29617, the tsunami tragedy nobody talks about|
Posted by zewari, Mon Apr-11-05 06:50 PM
it has been standard practice for western nations to dump their garbage and toxic waste in Africa and in the middle of the Indian Ocean. the tsunami's worst impact was in Somalia for this very reason... as all the crap they dumped in the Indian Ocean saturated the Somali coastline and polluted the region's groundwater resources.
now people are dying en masse from mysterious illnesses and infections caused by these pollutants
any of ya'll ever read that famous internal memo by the World Bank's former chief economist? this is the bullshit we gotta mobilize for. this memo illustrates the calculated lunacy of western geopolitics.
DATE: December 12, 1991
FR: Lawrence H. Summers
'Dirty' Industries: Just between you and me, shouldn't the World Bank be encouraging MORE migration of the dirty industries to the LDCs ? I can think of three reasons:
1) The measurements of the costs of health impairing pollution depends on the foregone earnings from increased morbidity and mortality. From this point of view a given amount of health impairing pollution should be done in the country with the lowest cost, which will be the country with the lowest wages. I think the economic logic behind dumping a load of toxic waste in the lowest wage country is impeccable and we should face up to that.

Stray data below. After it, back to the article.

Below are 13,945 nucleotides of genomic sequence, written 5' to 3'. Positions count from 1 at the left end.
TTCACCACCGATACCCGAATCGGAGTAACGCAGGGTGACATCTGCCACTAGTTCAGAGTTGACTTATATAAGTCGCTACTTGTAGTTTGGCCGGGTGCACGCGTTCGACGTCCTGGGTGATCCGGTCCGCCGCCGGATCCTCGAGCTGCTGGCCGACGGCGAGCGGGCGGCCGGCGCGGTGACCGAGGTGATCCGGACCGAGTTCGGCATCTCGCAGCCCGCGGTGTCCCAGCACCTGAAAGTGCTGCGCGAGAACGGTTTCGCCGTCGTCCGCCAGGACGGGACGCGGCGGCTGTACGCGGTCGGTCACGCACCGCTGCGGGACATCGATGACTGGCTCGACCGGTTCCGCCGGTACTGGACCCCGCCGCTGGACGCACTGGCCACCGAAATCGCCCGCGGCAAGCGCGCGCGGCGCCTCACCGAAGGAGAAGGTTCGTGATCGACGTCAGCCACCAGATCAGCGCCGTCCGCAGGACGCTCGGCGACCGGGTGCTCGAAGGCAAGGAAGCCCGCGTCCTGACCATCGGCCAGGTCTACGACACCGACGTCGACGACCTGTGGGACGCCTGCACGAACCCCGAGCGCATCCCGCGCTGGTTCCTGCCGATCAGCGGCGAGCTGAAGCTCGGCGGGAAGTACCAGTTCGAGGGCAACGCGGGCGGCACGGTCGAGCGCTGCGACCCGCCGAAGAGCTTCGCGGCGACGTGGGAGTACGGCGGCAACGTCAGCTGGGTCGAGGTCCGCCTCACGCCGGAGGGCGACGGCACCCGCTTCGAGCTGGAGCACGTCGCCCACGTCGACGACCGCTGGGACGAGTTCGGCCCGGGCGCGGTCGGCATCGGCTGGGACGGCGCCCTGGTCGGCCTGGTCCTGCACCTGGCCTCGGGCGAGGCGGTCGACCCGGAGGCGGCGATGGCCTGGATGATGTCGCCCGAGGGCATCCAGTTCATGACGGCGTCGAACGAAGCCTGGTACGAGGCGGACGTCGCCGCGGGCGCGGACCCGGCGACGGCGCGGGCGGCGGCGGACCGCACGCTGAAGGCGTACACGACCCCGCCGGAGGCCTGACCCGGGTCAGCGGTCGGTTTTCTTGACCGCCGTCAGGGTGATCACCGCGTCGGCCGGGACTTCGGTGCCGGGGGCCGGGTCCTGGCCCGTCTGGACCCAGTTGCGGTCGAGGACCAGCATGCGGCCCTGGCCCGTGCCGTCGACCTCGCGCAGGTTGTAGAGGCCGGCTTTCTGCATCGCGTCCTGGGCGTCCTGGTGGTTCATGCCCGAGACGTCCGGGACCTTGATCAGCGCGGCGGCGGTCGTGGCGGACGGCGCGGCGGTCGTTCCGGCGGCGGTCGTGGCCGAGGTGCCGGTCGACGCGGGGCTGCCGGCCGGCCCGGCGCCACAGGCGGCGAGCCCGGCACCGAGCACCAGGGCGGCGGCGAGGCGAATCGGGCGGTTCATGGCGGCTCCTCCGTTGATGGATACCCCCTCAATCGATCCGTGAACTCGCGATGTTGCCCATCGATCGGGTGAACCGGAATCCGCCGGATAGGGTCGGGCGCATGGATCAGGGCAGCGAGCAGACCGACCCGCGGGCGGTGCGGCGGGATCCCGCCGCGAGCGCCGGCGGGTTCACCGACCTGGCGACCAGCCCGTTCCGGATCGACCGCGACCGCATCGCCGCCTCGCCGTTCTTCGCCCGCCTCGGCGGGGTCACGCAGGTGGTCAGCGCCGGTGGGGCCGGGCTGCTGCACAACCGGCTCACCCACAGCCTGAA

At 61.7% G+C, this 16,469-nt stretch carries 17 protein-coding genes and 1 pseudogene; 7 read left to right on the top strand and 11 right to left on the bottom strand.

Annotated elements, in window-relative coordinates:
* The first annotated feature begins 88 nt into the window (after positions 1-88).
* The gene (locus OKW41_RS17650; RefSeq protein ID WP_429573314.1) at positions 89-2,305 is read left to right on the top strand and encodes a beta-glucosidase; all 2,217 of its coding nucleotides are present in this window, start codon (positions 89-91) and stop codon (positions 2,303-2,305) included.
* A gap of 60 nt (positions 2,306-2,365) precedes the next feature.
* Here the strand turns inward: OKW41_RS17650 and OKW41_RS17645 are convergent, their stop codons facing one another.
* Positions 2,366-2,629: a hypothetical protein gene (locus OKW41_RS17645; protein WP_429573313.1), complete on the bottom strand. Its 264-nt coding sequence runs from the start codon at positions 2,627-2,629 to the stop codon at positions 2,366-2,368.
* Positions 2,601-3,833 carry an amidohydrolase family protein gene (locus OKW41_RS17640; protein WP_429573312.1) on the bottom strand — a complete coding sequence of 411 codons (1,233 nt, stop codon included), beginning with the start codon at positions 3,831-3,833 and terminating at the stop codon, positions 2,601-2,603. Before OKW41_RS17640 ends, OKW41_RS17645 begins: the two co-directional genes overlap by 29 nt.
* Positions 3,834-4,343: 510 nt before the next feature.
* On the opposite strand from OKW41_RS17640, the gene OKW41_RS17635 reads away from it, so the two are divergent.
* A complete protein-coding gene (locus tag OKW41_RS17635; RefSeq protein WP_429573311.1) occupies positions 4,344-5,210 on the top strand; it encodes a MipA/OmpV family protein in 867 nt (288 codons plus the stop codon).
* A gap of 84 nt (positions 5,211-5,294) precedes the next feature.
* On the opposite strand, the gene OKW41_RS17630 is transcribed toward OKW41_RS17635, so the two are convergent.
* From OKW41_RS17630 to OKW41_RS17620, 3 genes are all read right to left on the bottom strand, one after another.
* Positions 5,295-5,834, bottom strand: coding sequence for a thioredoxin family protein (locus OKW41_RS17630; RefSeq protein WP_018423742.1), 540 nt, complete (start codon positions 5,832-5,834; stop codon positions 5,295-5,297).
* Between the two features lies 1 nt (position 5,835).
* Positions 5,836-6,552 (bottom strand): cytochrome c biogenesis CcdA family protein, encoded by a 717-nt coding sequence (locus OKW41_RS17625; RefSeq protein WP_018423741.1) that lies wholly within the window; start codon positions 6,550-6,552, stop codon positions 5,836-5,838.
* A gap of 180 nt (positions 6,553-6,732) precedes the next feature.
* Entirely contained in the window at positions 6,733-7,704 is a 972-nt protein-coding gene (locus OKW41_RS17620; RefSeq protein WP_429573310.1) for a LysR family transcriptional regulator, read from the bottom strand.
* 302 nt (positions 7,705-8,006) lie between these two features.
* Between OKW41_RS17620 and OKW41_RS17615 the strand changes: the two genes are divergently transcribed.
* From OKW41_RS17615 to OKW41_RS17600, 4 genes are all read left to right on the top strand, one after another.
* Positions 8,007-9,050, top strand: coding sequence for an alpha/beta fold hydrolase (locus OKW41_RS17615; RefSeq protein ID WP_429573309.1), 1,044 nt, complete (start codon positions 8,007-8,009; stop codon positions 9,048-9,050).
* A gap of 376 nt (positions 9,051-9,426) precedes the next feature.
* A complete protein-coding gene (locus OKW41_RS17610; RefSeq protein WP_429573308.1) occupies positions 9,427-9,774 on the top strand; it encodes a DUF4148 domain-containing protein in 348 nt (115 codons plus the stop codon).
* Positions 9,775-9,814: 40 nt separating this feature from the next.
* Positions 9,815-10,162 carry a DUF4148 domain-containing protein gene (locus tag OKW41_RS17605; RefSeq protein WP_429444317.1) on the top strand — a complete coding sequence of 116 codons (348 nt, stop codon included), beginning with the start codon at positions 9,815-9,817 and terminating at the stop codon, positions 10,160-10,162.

2) The costs of pollution are likely to be non-linear as the initial increments of pollution probably have very low cost. I've always though that under-populated countries in Africa are vastly UNDER-polluted, their air quality is probably vastly inefficiently low compared to Los Angeles or Mexico City. Only the lamentable facts that so much pollution is generated by non-tradable industries (transport, electrical generation) and that the unit transport costs of solid waste are so high prevent world welfare enhancing trade in air pollution and waste.
3) The demand for a clean environment for aesthetic and health reasons is likely to have very high income elasticity. The concern over an agent that causes a one in a million change in the odds of prostrate cancer is obviously going to be much higher in a country where people survive to get prostrate cancer than in a country where under 5 mortality is is 200 per thousand. Also, much of the concern over industrial atmosphere discharge is about visibility impairing particulates. These discharges may have very little direct health impact. Clearly trade in goods that embody aesthetic pollution concerns could be welfare enhancing. While production is mobile the consumption of pretty air is a non-tradable.
The problem with the arguments against all of these proposals for more pollution in LDCs (intrinsic rights to certain goods, moral reasons, social concerns, lack of adequate markets, etc.) could be turned around and used more or less effectively against every Bank proposal for liberalization.
“Stand out firmly for Justice as witness before God, even against yourselves, against your kin and against your parents, against people who are rich or poor. Do not follow your inclinations or desires lest you deviate from Justice."